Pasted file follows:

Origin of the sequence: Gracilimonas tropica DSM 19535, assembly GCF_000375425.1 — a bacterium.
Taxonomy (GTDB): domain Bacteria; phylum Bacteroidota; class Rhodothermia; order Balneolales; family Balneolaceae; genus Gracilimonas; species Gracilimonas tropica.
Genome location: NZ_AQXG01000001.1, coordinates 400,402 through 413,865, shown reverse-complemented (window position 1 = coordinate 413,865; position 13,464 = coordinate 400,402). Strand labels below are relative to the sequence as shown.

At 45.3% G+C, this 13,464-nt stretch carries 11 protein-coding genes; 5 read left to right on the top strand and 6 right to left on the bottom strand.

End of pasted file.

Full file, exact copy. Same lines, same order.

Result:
Origin of the sequence: Gracilimonas tropica DSM 19535, assembly GCF_000375425.1 — a bacterium.
Taxonomy (GTDB): domain Bacteria; phylum Bacteroidota; class Rhodothermia; order Balneolales; family Balneolaceae; genus Gracilimonas; species Gracilimonas tropica.
Genome location: NZ_AQXG01000001.1, coordinates 400,402 through 413,865, shown reverse-complemented (window position 1 = coordinate 413,865; position 13,464 = coordinate 400,402). Strand labels below are relative to the sequence as shown.

At 45.3% G+C, this 13,464-nt stretch carries 11 protein-coding genes; 5 read left to right on the top strand and 6 right to left on the bottom strand.